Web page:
As an aspiring public relations professional, I’ve had my fair share of internships throughout college and each intern position had its own name. They were:
- Marketing and Publicity Intern
- Public Relations Intern
- Public Relations Assistant
- Communications Intern
- Integrated Marketing Team Leader
And now, I’m a Community Engagement Coordinator. While all my positions seem to be different, they are all different names for the same thing. If you’re a PR major like me, don’t be afraid to apply for that marketing or publicity position. It is best to expose yourself to all areas of strategic communications. Exposure can lead to new ideas and creative thinking.
One of the things that made me fall in love with PR is that it’s different every day. No two days are ever the same (hence my blog tagline above). Currently, I work for a children’s theater. As an engagement coordinator, I am mostly responsible for outreach and interacting with the public. PR is a complex profession. (It’s not just sending tweets out all day like many people tend to think.) Because of this complexity, I tried my best to break down PR into three main components that are easily understandable. The 3Cs: creating, communicating and connecting.
My job (and any job in PR for that matter) requires that I’m able to write my own content. I create anything from Facebook posts to press releases and outreach emails. And content is not just words on a page. I am also responsible for taking engaging photos at important events, and I even created an infographic in the past. Being a good content curator makes it easy for your audience to understand you. The more they understand, the better chance you have for convincing your audience to take action.
This is where all the strategic planning takes place. Deciding what to tell which audiences at what time. Always know where your audiences are, online and offline. For example, my job is to cater to our primary audience: families with young kids. We normally cater to schools and other child-affiliated organizations in the area. Our main social media platforms include Facebook and our company blog. In addition, we have long run-times for our theater performances, with some shows during the day (for children traveling with their schools) and in the evenings (for parents who had to work during the day). These are just some of the details our team uses to communicate effectively.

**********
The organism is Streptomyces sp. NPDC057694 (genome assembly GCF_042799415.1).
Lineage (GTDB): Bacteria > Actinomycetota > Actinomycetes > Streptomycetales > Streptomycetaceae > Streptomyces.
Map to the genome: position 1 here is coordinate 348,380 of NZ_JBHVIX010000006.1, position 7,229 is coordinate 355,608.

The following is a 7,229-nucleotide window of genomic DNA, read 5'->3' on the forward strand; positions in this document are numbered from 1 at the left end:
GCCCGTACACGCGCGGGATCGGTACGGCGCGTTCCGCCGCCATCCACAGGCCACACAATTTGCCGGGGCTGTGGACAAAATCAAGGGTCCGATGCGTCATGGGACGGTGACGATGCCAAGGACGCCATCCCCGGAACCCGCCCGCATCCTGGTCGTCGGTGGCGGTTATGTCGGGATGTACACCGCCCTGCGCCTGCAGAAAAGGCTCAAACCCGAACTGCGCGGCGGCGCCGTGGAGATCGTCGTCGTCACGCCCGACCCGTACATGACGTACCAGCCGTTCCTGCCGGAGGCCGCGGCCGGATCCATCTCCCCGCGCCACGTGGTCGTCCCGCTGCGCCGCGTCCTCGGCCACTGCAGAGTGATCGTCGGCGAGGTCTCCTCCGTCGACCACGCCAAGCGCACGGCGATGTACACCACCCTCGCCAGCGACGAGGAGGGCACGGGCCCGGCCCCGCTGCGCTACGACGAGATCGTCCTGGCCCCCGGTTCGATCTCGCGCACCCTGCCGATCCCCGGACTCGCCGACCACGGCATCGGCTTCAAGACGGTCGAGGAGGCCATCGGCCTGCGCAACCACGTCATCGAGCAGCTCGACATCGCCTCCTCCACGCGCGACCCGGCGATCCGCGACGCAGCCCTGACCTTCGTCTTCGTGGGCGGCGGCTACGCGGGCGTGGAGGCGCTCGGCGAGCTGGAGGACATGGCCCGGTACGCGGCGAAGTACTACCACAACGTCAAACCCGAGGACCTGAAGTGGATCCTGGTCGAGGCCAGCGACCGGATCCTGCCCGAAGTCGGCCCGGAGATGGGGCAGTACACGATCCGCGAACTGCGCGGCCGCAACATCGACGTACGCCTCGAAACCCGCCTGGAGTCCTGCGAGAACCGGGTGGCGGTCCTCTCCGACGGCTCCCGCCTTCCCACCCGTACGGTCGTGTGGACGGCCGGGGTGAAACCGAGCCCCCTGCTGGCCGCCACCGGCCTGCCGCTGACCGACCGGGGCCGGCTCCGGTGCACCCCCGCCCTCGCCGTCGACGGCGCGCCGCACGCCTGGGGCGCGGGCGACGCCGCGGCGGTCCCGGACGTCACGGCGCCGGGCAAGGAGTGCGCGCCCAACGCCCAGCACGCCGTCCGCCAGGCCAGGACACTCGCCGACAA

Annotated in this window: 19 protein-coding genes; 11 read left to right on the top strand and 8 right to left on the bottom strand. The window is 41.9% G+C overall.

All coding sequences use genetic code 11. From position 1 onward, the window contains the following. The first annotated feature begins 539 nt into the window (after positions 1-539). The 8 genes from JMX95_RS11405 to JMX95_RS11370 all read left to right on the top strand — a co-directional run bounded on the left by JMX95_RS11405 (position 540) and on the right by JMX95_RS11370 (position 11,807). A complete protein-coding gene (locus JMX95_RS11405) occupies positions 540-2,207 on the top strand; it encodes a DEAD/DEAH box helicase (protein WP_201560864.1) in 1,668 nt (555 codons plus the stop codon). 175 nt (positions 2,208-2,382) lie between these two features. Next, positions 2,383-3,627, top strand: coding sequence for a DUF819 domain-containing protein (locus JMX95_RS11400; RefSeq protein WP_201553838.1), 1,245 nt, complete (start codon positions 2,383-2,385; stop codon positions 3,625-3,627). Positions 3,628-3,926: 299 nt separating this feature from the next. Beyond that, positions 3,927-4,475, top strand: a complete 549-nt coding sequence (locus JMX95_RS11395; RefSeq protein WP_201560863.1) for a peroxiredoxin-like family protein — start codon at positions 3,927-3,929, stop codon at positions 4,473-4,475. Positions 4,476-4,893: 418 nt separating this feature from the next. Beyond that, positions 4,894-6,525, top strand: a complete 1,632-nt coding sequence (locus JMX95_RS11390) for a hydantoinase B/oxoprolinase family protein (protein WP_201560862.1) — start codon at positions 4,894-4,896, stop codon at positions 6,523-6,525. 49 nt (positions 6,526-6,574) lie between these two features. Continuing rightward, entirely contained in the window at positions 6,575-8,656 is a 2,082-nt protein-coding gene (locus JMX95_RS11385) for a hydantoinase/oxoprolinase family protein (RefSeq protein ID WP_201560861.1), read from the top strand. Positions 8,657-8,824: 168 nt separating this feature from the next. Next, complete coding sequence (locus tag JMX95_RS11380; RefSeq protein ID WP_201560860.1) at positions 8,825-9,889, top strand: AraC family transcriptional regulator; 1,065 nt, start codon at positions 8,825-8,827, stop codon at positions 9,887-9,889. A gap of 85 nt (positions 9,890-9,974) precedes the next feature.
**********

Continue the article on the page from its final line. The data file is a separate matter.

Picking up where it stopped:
Building relationships is everything. Companies don’t receive earned media by contacting that one reporter that one time. As a PR practitioner, you must learn to make connections. At my job, we keep a database of those who have attended our shows and responded positively to our outreach. By maintaining those relationships, we know that we will always have loyal customers. An added tip for maintaining relationships for the long term is offering yearly incentives, rewards or discounts for your longtime members. This way, they feel appreciated for their dedicated service.
Bringing it all together
By creating, communicating and connecting with your audience, you are practicing all of PR’s fundamental duties at its best. Of course, there are many different aspects of PR that I haven’t mentioned here, but I believe my basic breakdown of public relations will give you the insight you need to start an entry-level job. Any thoughts? Please comment below!